Rather...the center was fixed by hurricane hunters to be SW of that blob this afternoon...with the center moving W. It may have taken a brief NW jog I believe...regenerating to 15.5N latitude along the SW edge and closer to that red blob.
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P'Cola!!! HEY! you stole that from me!!

that's ok, looks good on you. :)
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Quoting fire635:
For the first time in several years... A storm has my attention. I live just north of Tampa on the Florida west coast. With Irene's size and her almost certain track towards the southeast... We are GOING to see effects here. It's just a matter of to what degree. A skirt up.Florida's west coast could potentially devestate us here but even if she slides up the east coast I believe her wind and especially her rain will make things bad across the entire state.... Including Tampa Bay. It's best to start getting prepared. This could very well be the reality check most people have forgotten in Florida.


My dad keeps scoffing saying it won't hit us, they never do.....

I'm keeping quiet and not arguing cuz I think he's gonna eat his words this time.
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FunkTop Image

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Quoting AegirsGal:
Link Been looking at this, and although not formally trained, it seems to me that TS Irene is moving NNW?


Think the center may just be reforming under the convection...Which would be N/NNW of where it was earlier. Hard to tell at night though with no HH in the storm.
Member Since: August 17, 2005 Posts: 26 Comments: 16874



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Quoting MississippiWx:


Seems like you do that a lot, Kman. LOL.


Maybe I am psychic or something. Scary :-)
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Quoting ncstorm:
for the Love of GOD and all that is SANE in this life, PLEASE STOP QUOTING TROLLS!!

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Quoting weatherman12345:
POLL TIME!!
What will the intensity be for Irene for the 11 PM advisory

A.50 MPH
B.55 MPH
C.60 MPH
D.65 MPH
E.70 MPH


A) 50 mph...and I expect a more northward central position around 15.5N latitude.....
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Quoting washingtonian115:
Perhaps 60.So im gonna say c.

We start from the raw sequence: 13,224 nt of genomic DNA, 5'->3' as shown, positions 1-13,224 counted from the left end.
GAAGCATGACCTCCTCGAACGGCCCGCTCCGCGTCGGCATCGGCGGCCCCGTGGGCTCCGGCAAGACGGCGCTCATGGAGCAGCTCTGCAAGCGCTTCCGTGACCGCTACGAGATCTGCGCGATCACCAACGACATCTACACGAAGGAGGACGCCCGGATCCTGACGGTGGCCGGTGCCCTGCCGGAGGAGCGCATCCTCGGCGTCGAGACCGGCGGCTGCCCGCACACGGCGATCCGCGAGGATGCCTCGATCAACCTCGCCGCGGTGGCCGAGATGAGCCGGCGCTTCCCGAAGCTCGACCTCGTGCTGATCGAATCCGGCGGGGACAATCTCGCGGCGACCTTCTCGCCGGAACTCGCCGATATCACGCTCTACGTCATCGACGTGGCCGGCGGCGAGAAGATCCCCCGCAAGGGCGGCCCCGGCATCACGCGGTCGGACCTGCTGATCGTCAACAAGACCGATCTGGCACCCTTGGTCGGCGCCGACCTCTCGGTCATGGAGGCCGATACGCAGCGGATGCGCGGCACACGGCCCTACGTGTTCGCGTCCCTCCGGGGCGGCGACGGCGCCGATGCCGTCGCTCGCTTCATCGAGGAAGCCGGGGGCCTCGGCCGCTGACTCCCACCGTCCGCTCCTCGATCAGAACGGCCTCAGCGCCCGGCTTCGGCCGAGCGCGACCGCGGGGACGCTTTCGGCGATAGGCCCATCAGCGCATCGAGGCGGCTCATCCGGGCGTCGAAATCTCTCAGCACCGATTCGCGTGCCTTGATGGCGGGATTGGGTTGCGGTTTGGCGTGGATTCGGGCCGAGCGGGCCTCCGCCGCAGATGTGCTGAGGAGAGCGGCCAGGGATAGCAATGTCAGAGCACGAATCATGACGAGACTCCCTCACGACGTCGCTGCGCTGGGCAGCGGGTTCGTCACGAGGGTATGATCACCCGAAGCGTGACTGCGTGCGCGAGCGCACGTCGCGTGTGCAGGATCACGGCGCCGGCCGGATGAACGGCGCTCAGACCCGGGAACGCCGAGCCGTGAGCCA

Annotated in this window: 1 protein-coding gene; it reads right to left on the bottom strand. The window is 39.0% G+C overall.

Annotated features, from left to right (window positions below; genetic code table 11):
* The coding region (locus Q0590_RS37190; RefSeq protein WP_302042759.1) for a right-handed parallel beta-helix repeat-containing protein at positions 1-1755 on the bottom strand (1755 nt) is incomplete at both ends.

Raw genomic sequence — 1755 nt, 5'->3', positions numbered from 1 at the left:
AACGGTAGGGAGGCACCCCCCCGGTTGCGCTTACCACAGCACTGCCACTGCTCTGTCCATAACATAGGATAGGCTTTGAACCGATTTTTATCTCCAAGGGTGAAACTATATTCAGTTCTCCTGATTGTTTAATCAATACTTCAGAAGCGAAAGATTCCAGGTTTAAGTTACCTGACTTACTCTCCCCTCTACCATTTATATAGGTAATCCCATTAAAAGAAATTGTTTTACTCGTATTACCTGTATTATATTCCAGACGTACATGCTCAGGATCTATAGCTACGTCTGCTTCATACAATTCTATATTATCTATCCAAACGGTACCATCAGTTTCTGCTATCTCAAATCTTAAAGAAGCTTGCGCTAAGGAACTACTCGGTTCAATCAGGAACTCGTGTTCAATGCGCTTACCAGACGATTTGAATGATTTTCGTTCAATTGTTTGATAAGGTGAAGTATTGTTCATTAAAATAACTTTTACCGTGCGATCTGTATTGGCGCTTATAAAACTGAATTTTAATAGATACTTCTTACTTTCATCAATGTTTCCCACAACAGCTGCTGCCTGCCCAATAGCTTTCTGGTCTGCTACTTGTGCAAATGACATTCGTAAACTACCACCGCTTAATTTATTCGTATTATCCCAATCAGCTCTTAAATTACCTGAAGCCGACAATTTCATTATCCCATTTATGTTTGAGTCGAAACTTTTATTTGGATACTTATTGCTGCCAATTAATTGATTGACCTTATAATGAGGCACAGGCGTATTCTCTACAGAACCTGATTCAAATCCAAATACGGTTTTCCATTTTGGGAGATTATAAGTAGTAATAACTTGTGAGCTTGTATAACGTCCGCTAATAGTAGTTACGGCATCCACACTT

I'll agree with you washingtonian, C
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Link Been looking at this, and although not formally trained, it seems to me that TS Irene is moving NNW?
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Quoting washingtonian115:
Florida hasn't had a serious threat since Wilma(and Fay to some degree)

Hope it stays that way for all the people on the east coast
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Quoting MississippiWx:
What is so difficult to understand about not quoting/talking to obvious trolls?
People always need something to complain about.
Member Since: September 2, 2009 Posts: 130 Comments: 21194
Quoting kmanislander:


Ouch LOL

Good thinking though. That is clearly on the cards.


Seems like you do that a lot, Kman. LOL.
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Quoting weatherman12345:
POLL TIME!!
What will the intensity be for Irene for the 11 PM advisory

A.50 MPH
B.55 MPH
C.60 MPH
D.65 MPH
E.70 MPH
Perhaps 60.So im gonna say c.
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Quoting weatherman12345:
POLL TIME!!
What will the intensity be for Irene for the 11 PM advisory

A.50 MPH
B.55 MPH
C.60 MPH
D.65 MPH
E.70 MPH


A
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Quoting stormpetrol:
All r getting fooled by the expanding convection giving the appearance of a shift further north, gulf coast gotta watch this one!


check mimic out
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If anyone wants me to add their location to my tide blog entry, leave a comment.
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What is so difficult to understand about not quoting/talking to obvious trolls?
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Quoting serialteg:


lol we just stepped on each other's feet :p


Ouch LOL

Good thinking though. That is clearly on the cards.